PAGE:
Boehner’s Monkey and Ellison’s Sambo

John Boehner and friend

John Boehner and friend


What commotion the GOP is experiencing in the House of Representatives! First Speaker John Boehner resigns, perhaps out of frustration with the fractious rightwing Freedom Caucus, and then his appointed successor withdraws after determining that he too would not be able to deal with what has been called “the shutdown caucus.” It remains to be seen if Wisconsin Congressman Paul Ryan will accept Washington’s second most powerful job and, in the event that he does, if he will do any better.

Opinion is divided over whether Boehner was a weak Speaker who allowed right-wingers to get out of control or a victim of circumstance. During his leadership, we regularly saw legislators threatening to shut down the government (one time they succeeded) and default on the nation’s debt if they didn’t get their way. While Boehner is generally diplomatic, a toy in his office may have revealed how he really felt about his relationship with the Freedom Caucus.

The toy is a little monkey that claps together the cymbals it is holding whenever one winds it up. It has no autonomy but performs at the behest of another. The monkey reminds me of a similar toy in Ralph Allison’s Invisible Man, sold on the street by Tod Clifton.

Clifton is initially Invisible Man’s lieutenant as they work for “the Brotherhood” in Harlem. Because the party officials don’t acknowledge the individual personhood of Tod and IM, especially their black identities, Clifton comes to feel like a mere puppet. Disillusioned, he breaks with the Brotherhood and begins selling actual puppets.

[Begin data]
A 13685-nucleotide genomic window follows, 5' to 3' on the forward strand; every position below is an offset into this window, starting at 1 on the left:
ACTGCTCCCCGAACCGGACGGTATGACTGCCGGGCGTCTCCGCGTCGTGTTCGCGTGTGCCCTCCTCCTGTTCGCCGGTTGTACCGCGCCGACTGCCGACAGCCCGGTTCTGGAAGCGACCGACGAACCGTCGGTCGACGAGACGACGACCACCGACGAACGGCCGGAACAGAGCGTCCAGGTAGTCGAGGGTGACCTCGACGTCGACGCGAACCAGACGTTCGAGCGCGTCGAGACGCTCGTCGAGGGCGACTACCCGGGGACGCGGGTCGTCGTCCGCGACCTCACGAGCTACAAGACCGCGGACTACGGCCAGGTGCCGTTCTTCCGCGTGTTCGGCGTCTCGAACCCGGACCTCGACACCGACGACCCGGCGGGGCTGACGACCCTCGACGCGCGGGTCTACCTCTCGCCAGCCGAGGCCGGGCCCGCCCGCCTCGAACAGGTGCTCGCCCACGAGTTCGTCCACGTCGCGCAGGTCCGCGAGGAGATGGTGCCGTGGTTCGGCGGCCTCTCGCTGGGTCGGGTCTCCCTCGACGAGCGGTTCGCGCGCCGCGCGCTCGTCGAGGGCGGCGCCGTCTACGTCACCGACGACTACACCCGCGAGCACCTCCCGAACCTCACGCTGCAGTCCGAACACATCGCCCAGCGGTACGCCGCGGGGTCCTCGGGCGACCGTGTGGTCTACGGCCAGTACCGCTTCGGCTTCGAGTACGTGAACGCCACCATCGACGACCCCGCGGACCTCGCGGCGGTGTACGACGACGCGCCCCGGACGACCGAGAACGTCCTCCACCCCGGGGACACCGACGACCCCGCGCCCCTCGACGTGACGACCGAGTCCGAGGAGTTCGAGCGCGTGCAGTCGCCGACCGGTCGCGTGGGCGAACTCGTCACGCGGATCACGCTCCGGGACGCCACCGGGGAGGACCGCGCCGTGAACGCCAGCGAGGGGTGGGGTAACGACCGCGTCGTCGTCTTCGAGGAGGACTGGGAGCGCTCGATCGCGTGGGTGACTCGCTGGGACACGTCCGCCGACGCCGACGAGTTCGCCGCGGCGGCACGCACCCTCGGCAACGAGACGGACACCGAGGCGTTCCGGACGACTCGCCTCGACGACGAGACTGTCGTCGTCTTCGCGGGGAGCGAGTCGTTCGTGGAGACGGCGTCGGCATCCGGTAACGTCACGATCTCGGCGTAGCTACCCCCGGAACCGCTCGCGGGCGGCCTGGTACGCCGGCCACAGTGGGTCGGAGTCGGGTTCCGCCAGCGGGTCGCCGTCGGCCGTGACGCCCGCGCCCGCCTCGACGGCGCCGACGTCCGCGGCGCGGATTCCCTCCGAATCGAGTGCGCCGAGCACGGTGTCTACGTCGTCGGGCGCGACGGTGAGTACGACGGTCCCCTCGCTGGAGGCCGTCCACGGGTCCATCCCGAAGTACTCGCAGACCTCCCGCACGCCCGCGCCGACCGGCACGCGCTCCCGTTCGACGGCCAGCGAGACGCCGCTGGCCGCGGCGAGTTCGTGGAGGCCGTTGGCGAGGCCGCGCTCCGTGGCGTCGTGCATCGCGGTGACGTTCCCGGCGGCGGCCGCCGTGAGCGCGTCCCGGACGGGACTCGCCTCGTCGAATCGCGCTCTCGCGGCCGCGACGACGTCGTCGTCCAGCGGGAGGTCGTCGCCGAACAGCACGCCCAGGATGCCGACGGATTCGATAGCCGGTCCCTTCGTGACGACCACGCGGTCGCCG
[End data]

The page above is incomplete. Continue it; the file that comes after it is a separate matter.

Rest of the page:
IM is appalled but comes to understand. Here’s Clifton’s sales pitch:

What makes him happy, what makes him dance,
This Sambo, this jambo, this high-stepping joy boy?
He’s more than a toy, ladies and gentlemen, he’s Sambo, the dancing doll, the twentieth-century miracle.
Look at that rumba, that suzy-q, he’s Sambo-Boogie,
Sambo-Woogie, you don’t have to feed him, he sleeps collapsed, he’ll kill your depression
And your dispossession, he lives upon the sunshine of your lordly smile
And only twenty-five cents, the brotherly two bits of a dollar because he wants me to eat.
It gives him pleasure to see me eat.
You simply take him and shake him . . . and he does the rest.

Clifton is acting out his feelings of humiliation. Then, in one last display of manhood,he lashes out at a cop that is pushing him. I’ll write about his death tomorrow in a post on recent developments in the lawsuit concerning Tamir Rice, the 12-year-old shot by a Cleveland police officer.

I don’t know if Boehner will lash out after he leaves Congress, but he certainly felt taken and shaken until he couldn’t bear it any longer. I find it significant that, after announcing his decision, he sang Uncle Remus’s “Zippity Doo Dah” from Song of the South. Like Sambo, Disney’s Remus is another figure of debased masculinity.

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